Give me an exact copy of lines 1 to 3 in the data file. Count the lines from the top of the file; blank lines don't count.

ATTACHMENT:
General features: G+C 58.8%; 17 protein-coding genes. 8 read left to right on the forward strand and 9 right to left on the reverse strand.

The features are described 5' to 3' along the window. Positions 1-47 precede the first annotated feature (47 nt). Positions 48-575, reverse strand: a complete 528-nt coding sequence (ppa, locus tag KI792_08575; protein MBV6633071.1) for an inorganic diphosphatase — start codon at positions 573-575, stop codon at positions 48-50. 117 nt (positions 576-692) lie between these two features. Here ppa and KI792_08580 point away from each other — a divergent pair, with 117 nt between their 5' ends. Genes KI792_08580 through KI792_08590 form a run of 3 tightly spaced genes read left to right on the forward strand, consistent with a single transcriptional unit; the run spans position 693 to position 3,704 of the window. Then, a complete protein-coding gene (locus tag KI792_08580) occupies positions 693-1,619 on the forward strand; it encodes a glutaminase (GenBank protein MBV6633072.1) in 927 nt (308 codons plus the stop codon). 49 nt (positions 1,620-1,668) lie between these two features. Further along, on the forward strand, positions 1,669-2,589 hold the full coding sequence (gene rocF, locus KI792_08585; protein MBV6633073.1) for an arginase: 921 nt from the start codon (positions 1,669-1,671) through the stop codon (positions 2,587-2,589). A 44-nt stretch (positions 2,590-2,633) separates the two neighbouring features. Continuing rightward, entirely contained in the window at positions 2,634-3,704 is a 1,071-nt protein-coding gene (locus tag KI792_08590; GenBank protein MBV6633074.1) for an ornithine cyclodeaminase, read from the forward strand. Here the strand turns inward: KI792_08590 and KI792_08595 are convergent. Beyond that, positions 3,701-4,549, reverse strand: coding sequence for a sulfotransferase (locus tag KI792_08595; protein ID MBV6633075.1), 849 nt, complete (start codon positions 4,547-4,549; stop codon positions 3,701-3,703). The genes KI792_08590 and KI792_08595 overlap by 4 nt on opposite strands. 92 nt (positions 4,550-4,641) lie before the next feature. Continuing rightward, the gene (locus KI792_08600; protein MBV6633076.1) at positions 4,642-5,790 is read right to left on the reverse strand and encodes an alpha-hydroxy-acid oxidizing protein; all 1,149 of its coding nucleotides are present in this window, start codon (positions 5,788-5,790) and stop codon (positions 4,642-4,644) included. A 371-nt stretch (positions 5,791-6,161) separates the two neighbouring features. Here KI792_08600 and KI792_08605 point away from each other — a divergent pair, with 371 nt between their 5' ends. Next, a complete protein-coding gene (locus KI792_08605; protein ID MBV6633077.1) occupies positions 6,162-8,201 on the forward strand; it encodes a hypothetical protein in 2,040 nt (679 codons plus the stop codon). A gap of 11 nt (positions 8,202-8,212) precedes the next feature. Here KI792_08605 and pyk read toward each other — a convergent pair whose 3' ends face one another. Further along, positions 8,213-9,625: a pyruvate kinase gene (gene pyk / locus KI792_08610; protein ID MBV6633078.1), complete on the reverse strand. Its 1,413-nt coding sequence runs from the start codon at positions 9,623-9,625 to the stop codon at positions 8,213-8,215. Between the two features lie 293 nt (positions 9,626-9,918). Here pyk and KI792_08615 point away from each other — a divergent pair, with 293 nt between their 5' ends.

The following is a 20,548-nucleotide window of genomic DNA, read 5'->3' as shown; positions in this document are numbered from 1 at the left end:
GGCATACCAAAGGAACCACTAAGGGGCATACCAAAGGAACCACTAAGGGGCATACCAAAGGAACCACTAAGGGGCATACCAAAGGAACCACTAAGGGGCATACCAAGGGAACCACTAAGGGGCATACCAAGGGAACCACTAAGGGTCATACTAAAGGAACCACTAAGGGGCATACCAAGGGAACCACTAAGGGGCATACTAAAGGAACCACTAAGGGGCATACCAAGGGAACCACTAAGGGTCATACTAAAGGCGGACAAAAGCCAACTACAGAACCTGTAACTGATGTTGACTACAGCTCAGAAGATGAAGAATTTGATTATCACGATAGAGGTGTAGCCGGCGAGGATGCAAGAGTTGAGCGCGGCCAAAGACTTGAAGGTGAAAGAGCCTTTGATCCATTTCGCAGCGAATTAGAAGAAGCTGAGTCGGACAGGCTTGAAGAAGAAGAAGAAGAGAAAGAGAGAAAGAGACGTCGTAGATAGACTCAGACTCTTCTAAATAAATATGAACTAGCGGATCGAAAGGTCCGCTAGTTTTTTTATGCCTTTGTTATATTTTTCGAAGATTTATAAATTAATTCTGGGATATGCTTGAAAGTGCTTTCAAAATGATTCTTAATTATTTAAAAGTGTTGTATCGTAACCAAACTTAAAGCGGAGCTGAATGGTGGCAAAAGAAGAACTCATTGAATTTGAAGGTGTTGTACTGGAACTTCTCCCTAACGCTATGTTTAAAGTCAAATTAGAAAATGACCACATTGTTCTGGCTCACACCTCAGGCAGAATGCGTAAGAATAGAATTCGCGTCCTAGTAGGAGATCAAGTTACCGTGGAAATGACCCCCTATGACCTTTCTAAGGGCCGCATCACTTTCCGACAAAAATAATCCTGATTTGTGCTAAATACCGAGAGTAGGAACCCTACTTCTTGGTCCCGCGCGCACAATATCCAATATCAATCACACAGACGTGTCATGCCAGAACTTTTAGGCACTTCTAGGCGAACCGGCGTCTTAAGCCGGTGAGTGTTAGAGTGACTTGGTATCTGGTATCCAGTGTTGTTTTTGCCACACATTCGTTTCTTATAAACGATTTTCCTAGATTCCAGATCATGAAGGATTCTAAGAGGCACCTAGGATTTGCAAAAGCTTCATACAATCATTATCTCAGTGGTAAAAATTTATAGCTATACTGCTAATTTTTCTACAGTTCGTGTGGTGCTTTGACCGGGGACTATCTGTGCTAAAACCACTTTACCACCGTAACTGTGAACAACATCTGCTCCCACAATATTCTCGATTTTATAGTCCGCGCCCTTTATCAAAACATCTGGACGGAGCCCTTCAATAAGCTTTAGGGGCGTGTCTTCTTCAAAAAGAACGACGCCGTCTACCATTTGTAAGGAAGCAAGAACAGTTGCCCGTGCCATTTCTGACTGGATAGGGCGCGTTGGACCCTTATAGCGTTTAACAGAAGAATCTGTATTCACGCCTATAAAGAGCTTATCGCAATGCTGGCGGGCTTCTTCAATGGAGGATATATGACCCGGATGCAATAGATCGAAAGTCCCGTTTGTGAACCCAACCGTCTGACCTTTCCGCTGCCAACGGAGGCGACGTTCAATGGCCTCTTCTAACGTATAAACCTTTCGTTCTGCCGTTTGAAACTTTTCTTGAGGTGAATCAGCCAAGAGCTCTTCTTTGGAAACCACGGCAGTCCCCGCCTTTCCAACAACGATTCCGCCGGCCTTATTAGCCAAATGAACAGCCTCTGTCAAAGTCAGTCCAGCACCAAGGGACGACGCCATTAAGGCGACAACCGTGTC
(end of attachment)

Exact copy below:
General features: G+C 58.8%; 17 protein-coding genes. 8 read left to right on the forward strand and 9 right to left on the reverse strand.

The features are described 5' to 3' along the window. Positions 1-47 precede the first annotated feature (47 nt). Positions 48-575, reverse strand: a complete 528-nt coding sequence (ppa, locus tag KI792_08575; protein MBV6633071.1) for an inorganic diphosphatase — start codon at positions 573-575, stop codon at positions 48-50. 117 nt (positions 576-692) lie between these two features. Here ppa and KI792_08580 point away from each other — a divergent pair, with 117 nt between their 5' ends. Genes KI792_08580 through KI792_08590 form a run of 3 tightly spaced genes read left to right on the forward strand, consistent with a single transcriptional unit; the run spans position 693 to position 3,704 of the window. Then, a complete protein-coding gene (locus tag KI792_08580) occupies positions 693-1,619 on the forward strand; it encodes a glutaminase (GenBank protein MBV6633072.1) in 927 nt (308 codons plus the stop codon). 49 nt (positions 1,620-1,668) lie between these two features. Further along, on the forward strand, positions 1,669-2,589 hold the full coding sequence (gene rocF, locus KI792_08585; protein MBV6633073.1) for an arginase: 921 nt from the start codon (positions 1,669-1,671) through the stop codon (positions 2,587-2,589). A 44-nt stretch (positions 2,590-2,633) separates the two neighbouring features. Continuing rightward, entirely contained in the window at positions 2,634-3,704 is a 1,071-nt protein-coding gene (locus tag KI792_08590; GenBank protein MBV6633074.1) for an ornithine cyclodeaminase, read from the forward strand. Here the strand turns inward: KI792_08590 and KI792_08595 are convergent. Beyond that, positions 3,701-4,549, reverse strand: coding sequence for a sulfotransferase (locus tag KI792_08595; protein ID MBV6633075.1), 849 nt, complete (start codon positions 4,547-4,549; stop codon positions 3,701-3,703). The genes KI792_08590 and KI792_08595 overlap by 4 nt on opposite strands. 92 nt (positions 4,550-4,641) lie before the next feature. Continuing rightward, the gene (locus KI792_08600; protein MBV6633076.1) at positions 4,642-5,790 is read right to left on the reverse strand and encodes an alpha-hydroxy-acid oxidizing protein; all 1,149 of its coding nucleotides are present in this window, start codon (positions 5,788-5,790) and stop codon (positions 4,642-4,644) included. A 371-nt stretch (positions 5,791-6,161) separates the two neighbouring features. Here KI792_08600 and KI792_08605 point away from each other — a divergent pair, with 371 nt between their 5' ends. Next, a complete protein-coding gene (locus KI792_08605; protein ID MBV6633077.1) occupies positions 6,162-8,201 on the forward strand; it encodes a hypothetical protein in 2,040 nt (679 codons plus the stop codon). A gap of 11 nt (positions 8,202-8,212) precedes the next feature. Here KI792_08605 and pyk read toward each other — a convergent pair whose 3' ends face one another. Further along, positions 8,213-9,625: a pyruvate kinase gene (gene pyk / locus KI792_08610; protein ID MBV6633078.1), complete on the reverse strand. Its 1,413-nt coding sequence runs from the start codon at positions 9,623-9,625 to the stop codon at positions 8,213-8,215. Between the two features lie 293 nt (positions 9,626-9,918). Here pyk and KI792_08615 point away from each other — a divergent pair, with 293 nt between their 5' ends.

The following is a 20,548-nucleotide window of genomic DNA, read 5'->3' as shown; positions in this document are numbered from 1 at the left end: